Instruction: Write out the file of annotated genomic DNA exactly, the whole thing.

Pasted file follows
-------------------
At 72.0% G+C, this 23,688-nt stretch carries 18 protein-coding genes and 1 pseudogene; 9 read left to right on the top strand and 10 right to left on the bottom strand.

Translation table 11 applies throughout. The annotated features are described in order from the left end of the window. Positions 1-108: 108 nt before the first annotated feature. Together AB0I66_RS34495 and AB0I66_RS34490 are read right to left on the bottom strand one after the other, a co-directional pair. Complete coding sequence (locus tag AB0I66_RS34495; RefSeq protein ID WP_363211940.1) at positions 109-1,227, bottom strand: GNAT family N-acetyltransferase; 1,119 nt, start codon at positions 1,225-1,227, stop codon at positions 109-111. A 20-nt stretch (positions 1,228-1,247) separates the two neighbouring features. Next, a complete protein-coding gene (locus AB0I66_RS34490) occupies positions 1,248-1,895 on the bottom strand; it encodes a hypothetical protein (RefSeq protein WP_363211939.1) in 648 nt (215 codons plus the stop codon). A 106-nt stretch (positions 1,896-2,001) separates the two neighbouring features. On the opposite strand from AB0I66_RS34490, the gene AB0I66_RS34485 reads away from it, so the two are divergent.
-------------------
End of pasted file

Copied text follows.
At 72.0% G+C, this 23,688-nt stretch carries 18 protein-coding genes and 1 pseudogene; 9 read left to right on the top strand and 10 right to left on the bottom strand.

Translation table 11 applies throughout. The annotated features are described in order from the left end of the window. Positions 1-108: 108 nt before the first annotated feature. Together AB0I66_RS34495 and AB0I66_RS34490 are read right to left on the bottom strand one after the other, a co-directional pair. Complete coding sequence (locus tag AB0I66_RS34495; RefSeq protein ID WP_363211940.1) at positions 109-1,227, bottom strand: GNAT family N-acetyltransferase; 1,119 nt, start codon at positions 1,225-1,227, stop codon at positions 109-111. A 20-nt stretch (positions 1,228-1,247) separates the two neighbouring features. Next, a complete protein-coding gene (locus AB0I66_RS34490) occupies positions 1,248-1,895 on the bottom strand; it encodes a hypothetical protein (RefSeq protein WP_363211939.1) in 648 nt (215 codons plus the stop codon). A 106-nt stretch (positions 1,896-2,001) separates the two neighbouring features. On the opposite strand from AB0I66_RS34490, the gene AB0I66_RS34485 reads away from it, so the two are divergent.